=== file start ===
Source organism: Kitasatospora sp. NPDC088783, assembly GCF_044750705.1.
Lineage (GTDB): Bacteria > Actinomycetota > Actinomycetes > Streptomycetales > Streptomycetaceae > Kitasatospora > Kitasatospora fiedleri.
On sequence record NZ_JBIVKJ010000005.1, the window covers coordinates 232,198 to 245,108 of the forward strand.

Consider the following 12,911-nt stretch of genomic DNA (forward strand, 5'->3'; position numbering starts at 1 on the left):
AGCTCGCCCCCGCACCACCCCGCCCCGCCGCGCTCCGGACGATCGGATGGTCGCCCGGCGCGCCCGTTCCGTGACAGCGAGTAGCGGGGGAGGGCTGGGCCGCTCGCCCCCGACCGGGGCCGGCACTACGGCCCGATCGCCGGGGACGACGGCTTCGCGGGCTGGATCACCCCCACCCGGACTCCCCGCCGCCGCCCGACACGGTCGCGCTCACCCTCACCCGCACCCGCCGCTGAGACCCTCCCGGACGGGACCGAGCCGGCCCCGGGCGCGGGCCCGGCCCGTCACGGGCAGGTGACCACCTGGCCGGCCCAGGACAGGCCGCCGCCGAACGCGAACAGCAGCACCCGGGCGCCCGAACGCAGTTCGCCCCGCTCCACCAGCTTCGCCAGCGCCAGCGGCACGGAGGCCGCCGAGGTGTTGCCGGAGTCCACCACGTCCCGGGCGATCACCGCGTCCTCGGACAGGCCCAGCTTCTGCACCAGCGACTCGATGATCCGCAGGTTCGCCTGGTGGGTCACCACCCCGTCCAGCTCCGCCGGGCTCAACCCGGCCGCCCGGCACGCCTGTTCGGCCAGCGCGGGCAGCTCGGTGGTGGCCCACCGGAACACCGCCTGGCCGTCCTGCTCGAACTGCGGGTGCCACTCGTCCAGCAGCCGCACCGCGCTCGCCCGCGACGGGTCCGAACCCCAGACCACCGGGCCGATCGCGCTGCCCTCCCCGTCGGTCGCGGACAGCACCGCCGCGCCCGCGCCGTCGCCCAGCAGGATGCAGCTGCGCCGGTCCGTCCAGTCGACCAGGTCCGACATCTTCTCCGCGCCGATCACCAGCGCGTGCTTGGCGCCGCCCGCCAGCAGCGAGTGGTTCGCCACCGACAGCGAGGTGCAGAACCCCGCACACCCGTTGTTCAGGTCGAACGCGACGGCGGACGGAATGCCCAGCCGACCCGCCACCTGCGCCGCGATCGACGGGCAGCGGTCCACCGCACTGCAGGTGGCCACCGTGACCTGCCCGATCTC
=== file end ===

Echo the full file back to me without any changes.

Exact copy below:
Source organism: Kitasatospora sp. NPDC088783, assembly GCF_044750705.1.
Lineage (GTDB): Bacteria > Actinomycetota > Actinomycetes > Streptomycetales > Streptomycetaceae > Kitasatospora > Kitasatospora fiedleri.
On sequence record NZ_JBIVKJ010000005.1, the window covers coordinates 232,198 to 245,108 of the forward strand.

Consider the following 12,911-nt stretch of genomic DNA (forward strand, 5'->3'; position numbering starts at 1 on the left):
AGCTCGCCCCCGCACCACCCCGCCCCGCCGCGCTCCGGACGATCGGATGGTCGCCCGGCGCGCCCGTTCCGTGACAGCGAGTAGCGGGGGAGGGCTGGGCCGCTCGCCCCCGACCGGGGCCGGCACTACGGCCCGATCGCCGGGGACGACGGCTTCGCGGGCTGGATCACCCCCACCCGGACTCCCCGCCGCCGCCCGACACGGTCGCGCTCACCCTCACCCGCACCCGCCGCTGAGACCCTCCCGGACGGGACCGAGCCGGCCCCGGGCGCGGGCCCGGCCCGTCACGGGCAGGTGACCACCTGGCCGGCCCAGGACAGGCCGCCGCCGAACGCGAACAGCAGCACCCGGGCGCCCGAACGCAGTTCGCCCCGCTCCACCAGCTTCGCCAGCGCCAGCGGCACGGAGGCCGCCGAGGTGTTGCCGGAGTCCACCACGTCCCGGGCGATCACCGCGTCCTCGGACAGGCCCAGCTTCTGCACCAGCGACTCGATGATCCGCAGGTTCGCCTGGTGGGTCACCACCCCGTCCAGCTCCGCCGGGCTCAACCCGGCCGCCCGGCACGCCTGTTCGGCCAGCGCGGGCAGCTCGGTGGTGGCCCACCGGAACACCGCCTGGCCGTCCTGCTCGAACTGCGGGTGCCACTCGTCCAGCAGCCGCACCGCGCTCGCCCGCGACGGGTCCGAACCCCAGACCACCGGGCCGATCGCGCTGCCCTCCCCGTCGGTCGCGGACAGCACCGCCGCGCCCGCGCCGTCGCCCAGCAGGATGCAGCTGCGCCGGTCCGTCCAGTCGACCAGGTCCGACATCTTCTCCGCGCCGATCACCAGCGCGTGCTTGGCGCCGCCCGCCAGCAGCGAGTGGTTCGCCACCGACAGCGAGGTGCAGAACCCCGCACACCCGTTGTTCAGGTCGAACGCGACGGCGGACGGAATGCCCAGCCGACCCGCCACCTGCGCCGCGATCGACGGGCAGCGGTCCACCGCACTGCAGGTGGCCACCGTGACCTGCCCGATCTC